RST and Samskip launch 1st shore power green initiative
Rotterdam Shortsea Terminals (RST) and Dutch logistics company Samskip have launched Green Shore Power initiative, which aims to reduce CO2 emissions produced by vessels docked by providing new clean shore-powered energy solutions.
As informed, the launching took place on 21 July where delegations from Samskip, RST, Port of Rotterdam (HBR), Municipality of Rotterdam and HES gathered. During the event, the vessel Samskip Innovator provided an onsite demonstration of the transition between ship power and the new shore power. According to Samskip, the shore power solution is the first of its kind in the Netherlands ports.
“There are many ways to reduce CO2, such as: Samskip vessels using bio-fuel, the CO2 capturing systems also installed on Samskip vessels, WASP (Wind Assisted Ships Propulsion) and last but not least shore power,” Head of Fleet Management – Vessel, Erik Hofmeester, said.
“Green shore power facilitates clean and silent ship-operations in the ports of Rotterdam. We have set ambitious decarbonization targets for the upcoming years, with a clear aim to achieve net-zero emissions by 2040. Remarkably, this goal puts us a decade ahead of the legally mandated requirement for the maritime industry, which is currently set at 2050.”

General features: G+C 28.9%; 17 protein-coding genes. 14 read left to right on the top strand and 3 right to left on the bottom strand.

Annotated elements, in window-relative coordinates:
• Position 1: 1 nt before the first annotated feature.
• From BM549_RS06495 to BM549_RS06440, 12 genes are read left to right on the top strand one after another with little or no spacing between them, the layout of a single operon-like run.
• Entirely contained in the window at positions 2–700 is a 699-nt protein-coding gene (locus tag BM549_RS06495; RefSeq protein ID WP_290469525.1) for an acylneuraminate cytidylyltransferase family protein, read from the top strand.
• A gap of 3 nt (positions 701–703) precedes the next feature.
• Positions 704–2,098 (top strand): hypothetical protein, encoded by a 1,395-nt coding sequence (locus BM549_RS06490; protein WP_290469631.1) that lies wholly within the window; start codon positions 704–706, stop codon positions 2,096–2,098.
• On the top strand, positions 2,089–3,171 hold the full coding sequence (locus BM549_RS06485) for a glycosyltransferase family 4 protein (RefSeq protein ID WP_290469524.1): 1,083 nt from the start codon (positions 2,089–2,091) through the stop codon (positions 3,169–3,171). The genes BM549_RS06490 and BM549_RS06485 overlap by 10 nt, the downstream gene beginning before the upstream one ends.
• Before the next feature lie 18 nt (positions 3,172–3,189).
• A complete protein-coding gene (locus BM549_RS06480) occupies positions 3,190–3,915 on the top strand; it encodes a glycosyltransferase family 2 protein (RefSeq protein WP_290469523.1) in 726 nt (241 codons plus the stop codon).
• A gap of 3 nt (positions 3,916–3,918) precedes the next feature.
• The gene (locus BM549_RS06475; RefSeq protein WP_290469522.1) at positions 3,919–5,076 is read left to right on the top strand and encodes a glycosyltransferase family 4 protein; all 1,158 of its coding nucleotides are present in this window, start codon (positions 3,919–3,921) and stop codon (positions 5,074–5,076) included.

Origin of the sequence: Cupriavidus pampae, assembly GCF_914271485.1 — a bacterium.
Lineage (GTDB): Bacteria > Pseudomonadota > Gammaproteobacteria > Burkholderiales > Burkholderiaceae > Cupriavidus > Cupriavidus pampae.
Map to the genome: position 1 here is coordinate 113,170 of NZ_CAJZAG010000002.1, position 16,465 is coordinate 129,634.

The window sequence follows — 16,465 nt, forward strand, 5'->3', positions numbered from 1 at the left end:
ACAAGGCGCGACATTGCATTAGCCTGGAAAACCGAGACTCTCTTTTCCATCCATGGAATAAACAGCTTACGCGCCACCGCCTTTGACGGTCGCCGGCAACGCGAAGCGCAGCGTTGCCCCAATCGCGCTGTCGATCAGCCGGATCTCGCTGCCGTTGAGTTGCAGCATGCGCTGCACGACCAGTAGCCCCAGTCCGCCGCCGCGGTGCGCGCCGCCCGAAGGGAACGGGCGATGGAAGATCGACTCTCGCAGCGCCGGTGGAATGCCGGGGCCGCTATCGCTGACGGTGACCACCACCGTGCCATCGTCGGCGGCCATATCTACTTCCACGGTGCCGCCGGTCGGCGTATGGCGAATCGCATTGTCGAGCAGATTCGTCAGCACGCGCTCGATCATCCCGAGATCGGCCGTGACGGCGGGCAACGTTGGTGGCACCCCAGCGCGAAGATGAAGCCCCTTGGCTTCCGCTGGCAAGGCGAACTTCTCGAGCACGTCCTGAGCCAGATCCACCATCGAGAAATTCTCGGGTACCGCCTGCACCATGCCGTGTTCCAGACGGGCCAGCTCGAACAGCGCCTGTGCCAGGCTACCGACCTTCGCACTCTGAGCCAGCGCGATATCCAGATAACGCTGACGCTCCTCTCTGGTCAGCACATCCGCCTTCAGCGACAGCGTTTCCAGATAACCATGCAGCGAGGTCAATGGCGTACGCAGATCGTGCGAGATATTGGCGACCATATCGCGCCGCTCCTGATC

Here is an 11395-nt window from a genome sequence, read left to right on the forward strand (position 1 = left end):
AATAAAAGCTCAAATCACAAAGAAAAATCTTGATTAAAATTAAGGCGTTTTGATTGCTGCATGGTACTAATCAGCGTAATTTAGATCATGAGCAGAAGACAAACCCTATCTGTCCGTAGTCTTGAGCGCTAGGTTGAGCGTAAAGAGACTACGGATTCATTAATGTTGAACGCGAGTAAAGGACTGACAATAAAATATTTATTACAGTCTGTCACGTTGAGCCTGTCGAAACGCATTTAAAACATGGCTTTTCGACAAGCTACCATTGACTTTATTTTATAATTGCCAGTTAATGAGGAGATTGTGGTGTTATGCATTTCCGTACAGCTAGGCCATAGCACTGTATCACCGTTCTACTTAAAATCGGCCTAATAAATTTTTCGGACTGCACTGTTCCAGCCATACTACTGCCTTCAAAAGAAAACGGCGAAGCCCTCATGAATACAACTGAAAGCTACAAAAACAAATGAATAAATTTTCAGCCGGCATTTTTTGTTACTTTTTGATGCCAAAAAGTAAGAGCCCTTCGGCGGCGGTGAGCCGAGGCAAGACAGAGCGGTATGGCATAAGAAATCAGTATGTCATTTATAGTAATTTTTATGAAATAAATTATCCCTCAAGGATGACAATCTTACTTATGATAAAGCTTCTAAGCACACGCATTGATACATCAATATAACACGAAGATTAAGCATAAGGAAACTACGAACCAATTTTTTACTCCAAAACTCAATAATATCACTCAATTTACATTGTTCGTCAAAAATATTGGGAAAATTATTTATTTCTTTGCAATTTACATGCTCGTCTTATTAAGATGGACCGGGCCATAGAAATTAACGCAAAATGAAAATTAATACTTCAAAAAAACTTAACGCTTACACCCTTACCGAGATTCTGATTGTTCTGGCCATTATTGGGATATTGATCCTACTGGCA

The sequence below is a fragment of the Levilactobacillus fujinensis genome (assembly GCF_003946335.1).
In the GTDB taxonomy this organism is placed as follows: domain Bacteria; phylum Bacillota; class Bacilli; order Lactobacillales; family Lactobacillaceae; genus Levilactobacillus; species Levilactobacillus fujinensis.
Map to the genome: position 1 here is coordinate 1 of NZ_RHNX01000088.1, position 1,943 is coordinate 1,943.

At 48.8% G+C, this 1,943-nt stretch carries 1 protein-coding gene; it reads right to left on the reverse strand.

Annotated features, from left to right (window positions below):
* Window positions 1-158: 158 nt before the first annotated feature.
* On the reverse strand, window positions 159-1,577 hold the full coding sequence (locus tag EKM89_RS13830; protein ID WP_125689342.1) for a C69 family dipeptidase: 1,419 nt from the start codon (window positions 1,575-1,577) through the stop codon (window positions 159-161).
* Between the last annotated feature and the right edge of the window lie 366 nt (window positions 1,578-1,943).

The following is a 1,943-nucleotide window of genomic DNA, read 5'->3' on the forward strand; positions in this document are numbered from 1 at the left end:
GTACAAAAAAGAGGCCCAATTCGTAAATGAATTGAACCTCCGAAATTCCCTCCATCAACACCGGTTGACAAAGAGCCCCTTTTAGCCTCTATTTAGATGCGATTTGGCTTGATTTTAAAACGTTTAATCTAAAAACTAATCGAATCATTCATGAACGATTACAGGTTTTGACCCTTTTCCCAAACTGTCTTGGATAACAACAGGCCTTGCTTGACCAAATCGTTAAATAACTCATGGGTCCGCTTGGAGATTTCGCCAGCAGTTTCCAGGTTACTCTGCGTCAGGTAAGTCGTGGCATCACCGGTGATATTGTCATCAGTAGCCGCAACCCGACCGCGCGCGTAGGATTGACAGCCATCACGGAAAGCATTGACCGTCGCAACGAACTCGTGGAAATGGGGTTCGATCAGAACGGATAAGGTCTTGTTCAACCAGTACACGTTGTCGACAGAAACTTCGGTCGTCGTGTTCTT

“I am truly proud to be able to say that we are the first sea-terminal in the Netherlands which has a shore power connection. For me, keying in on the path towards CO2 neutrality means partnering with customers and suppliers and I am thrilled that together with Samskip, HES and Jolectra, we have been able to make a first step. Furthermore I would like to extend my gratitude towards the Port of Rotterdam authorities who have played an active role in the support and establishment of this pilot,” CEO of RST Arno Storm, noted.
The partners revealed that the new shore power endeavor was largely possible through the knowledge of Harbour Electronical Services (HES) which both prepared and outfitted Samskip’s shortsea vessel Innovator to receive shore power. The power supply unit at the quay of RST has been installed by Jolectra.
“Onshore power supply systems are a critical step towards the decarbonization of the shipping sector. Given that docked vessels currently leave their engines running to generate onboard electricity while burning gasoil constantly, the impact of green onshore power becomes abundantly clear. For the entire shipping sector, shore-side electricity is expected to reduce CO2 emissions by 5 megatons of CO2 per year (3.7% of global shipping emissions),” it was highlighted.
The Port of Rotterdam has earlier announced that the carbon dioxide (CO2) emissions in the port fell by four per cent in 2022 compared to 2021. Projects that the industry, the port and partners are now working on in the port area add up to a reduction of 13.7 Mtonnes per year.
These include projects such as carbon capture and storage (Porthos), electrification of industry and use of shore power for shipping.